Upon retiring as a player he became a head coach in the CBA, and in three years helped 21 players – more than any other CBA coach during that time – make it to the NBA, including Moochie Norris and Mikki More.

In Golden State, he has helped former D-League players including Watson, Kelenna Azubuike, Matt Barnes, and no less than three other former D-League players this season alone make significant inroads toward becoming established in the NBA.

“The difference between an NBA player who is drafted to the NBA and a guy from the minor leagues who is called up is that the guy who was drafted knows he belongs here,” Smart says. “The minor league player hasn’t had the realization yet. Once he has that realization, then he becomes an NBA player.”

Forward Anthony Tolliver, who before joining the Warriors had played a total of 21 NBA games with two teams over the past two seasons in between stints with three-D-League franchises, credits Smart for giving sound advice, even during the heat of battle.

“He doesn’t have to raise his voice much,” says Tolliver, who has averaged more than 30 minutes per game for the Warriors this year. “He pretty much stays calm, regardless of the situation.”

Smart’s coaching style, though, isn’t just kind words and gentle encouragement, or the incredible cool he showed in 1987 – when you talk to other Warriors players off the record, it becomes harder to pin down. Smart says that’s part of the plan.

“There are certain guys I can get on,” Smart says. “There are some guys I have to go around a certain way to get to the same point, because if I come at them right away, they will shut down. When I was coaching in Cleveland, I thought I had to get an understanding of the game. But one coach told me, you have to get an understanding of each player.”

In Cleveland, Smart got his first chance to be an NBA head coach – as an interim replacement for the fired John Lucas. It went about as well as his NBA playing career, ending with a 9-31 record and the grand prize in the LeBron sweepstakes.

Smart’s goal today is to be an NBA head coach without an interim tag, and this time he’s determined not to let any opportunities slip away.

Books on coaching, strategy and management are arranged neatly throughout Smart’s office, and it’s obvious – both from the cracks in the binders and the enjoyment he gets from discussing them – they’ve all been read. Nelson has let Smart run practices, take an active role in play calling, and when the 69-year-old coach was ill with pneumonia earlier this season, run the team.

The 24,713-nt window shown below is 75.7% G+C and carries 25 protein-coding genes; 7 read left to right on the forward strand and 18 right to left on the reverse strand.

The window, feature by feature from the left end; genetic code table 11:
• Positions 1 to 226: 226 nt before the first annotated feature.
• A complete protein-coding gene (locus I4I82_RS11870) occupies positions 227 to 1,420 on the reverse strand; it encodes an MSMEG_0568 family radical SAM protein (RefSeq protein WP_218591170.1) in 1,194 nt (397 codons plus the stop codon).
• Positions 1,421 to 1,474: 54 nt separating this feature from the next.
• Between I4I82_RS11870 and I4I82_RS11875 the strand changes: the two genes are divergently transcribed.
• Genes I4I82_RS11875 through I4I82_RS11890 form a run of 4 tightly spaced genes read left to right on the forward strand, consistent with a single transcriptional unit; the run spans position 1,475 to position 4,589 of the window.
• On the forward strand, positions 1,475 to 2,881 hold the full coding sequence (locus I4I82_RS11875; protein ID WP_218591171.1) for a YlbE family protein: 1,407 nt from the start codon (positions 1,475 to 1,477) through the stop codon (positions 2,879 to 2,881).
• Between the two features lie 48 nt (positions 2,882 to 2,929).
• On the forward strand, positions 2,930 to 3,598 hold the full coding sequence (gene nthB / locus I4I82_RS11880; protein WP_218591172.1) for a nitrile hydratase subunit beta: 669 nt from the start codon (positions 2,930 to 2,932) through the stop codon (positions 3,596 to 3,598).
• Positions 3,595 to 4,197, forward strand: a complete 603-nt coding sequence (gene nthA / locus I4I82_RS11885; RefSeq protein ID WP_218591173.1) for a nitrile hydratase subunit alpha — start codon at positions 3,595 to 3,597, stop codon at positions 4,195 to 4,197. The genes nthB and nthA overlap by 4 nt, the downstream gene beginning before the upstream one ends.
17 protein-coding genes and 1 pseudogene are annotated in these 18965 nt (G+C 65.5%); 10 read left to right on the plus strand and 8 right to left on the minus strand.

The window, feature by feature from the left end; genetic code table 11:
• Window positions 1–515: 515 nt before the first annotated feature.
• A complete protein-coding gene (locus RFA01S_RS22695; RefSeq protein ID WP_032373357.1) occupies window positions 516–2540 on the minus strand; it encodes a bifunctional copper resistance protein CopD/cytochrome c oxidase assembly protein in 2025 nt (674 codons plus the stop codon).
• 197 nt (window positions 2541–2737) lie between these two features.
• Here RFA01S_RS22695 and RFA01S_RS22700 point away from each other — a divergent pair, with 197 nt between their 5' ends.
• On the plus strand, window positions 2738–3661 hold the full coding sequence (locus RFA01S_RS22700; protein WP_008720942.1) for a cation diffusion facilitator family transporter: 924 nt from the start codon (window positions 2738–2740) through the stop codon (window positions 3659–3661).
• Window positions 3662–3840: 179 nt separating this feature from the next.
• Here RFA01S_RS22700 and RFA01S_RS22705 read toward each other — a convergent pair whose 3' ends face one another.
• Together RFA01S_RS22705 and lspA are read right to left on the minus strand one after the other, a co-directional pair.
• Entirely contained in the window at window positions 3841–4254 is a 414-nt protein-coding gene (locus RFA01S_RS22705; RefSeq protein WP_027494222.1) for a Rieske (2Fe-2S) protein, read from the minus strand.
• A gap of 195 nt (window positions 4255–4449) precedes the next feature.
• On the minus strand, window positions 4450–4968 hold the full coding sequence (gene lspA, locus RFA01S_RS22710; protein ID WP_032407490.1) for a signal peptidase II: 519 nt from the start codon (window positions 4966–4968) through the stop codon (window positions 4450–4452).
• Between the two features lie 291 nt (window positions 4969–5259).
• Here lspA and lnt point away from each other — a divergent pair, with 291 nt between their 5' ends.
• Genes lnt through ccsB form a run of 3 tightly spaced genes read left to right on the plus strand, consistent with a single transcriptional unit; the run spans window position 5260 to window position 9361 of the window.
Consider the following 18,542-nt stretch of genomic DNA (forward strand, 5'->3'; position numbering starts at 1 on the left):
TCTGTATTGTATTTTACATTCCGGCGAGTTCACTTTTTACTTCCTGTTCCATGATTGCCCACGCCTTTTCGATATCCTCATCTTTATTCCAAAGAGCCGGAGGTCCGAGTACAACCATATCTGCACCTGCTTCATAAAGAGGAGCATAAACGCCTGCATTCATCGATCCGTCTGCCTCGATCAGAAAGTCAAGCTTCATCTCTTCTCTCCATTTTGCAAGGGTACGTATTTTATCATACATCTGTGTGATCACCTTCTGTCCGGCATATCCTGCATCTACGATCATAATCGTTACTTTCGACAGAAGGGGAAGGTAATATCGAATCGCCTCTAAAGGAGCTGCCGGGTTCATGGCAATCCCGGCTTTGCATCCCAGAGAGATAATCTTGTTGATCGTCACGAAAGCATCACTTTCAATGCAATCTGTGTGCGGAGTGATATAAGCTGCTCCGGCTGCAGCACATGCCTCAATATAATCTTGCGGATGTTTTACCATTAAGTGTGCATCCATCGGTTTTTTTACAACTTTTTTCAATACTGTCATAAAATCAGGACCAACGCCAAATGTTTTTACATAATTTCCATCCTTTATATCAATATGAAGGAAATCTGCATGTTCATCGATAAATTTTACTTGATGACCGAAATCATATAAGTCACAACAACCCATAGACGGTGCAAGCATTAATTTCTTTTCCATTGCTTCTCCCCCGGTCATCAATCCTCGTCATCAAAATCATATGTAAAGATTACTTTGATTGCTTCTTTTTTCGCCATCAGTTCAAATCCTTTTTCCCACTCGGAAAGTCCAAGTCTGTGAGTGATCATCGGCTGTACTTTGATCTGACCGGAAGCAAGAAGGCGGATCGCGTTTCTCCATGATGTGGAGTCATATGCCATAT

Team insiders say Smart keeps more stats on his team and on opponents than Nelson will ever use, simply for his own edification. Smart doesn’t deny this, or the connection between how he does his job today and his terrible night 20-some-odd years ago in Cedar Rapids.

“It’s preparation,” he says. “I’m always prepared, so when that situation happens, I’m ready for it.”

All Smart wants is one more Shot. And if he’s successful, it will be thanks to the shot he missed.

GAME NOTES

Warriors D-League call up Reggie Williams doesn’t move well laterally, could be slimmer, and has a flat jump shot. But his coaches don’t want to change the latter – it goes in much too often. The Warriors are bringing him back next year, because he can flat-out score.

There is speculation whether Rodrigue Beaubois, the exciting Dallas rookie, will get much time in the Playoffs. That can be answered in two words: Speed kills.

Sage words from Keith Smart for aspiring coaches: “The one thing that tells you if your team is actively engaged in the game is deflections. Because you have to be where you’re supposed to be defensively to get deflections. It doesn’t have to do with making the steal or getting the rebound. It’s about good team defense.” Hubie Brown said something similar when he was coaching Memphis.

When the Warriors cut the injured Raja Bell, he actually came back to the Arena and thanked everyone.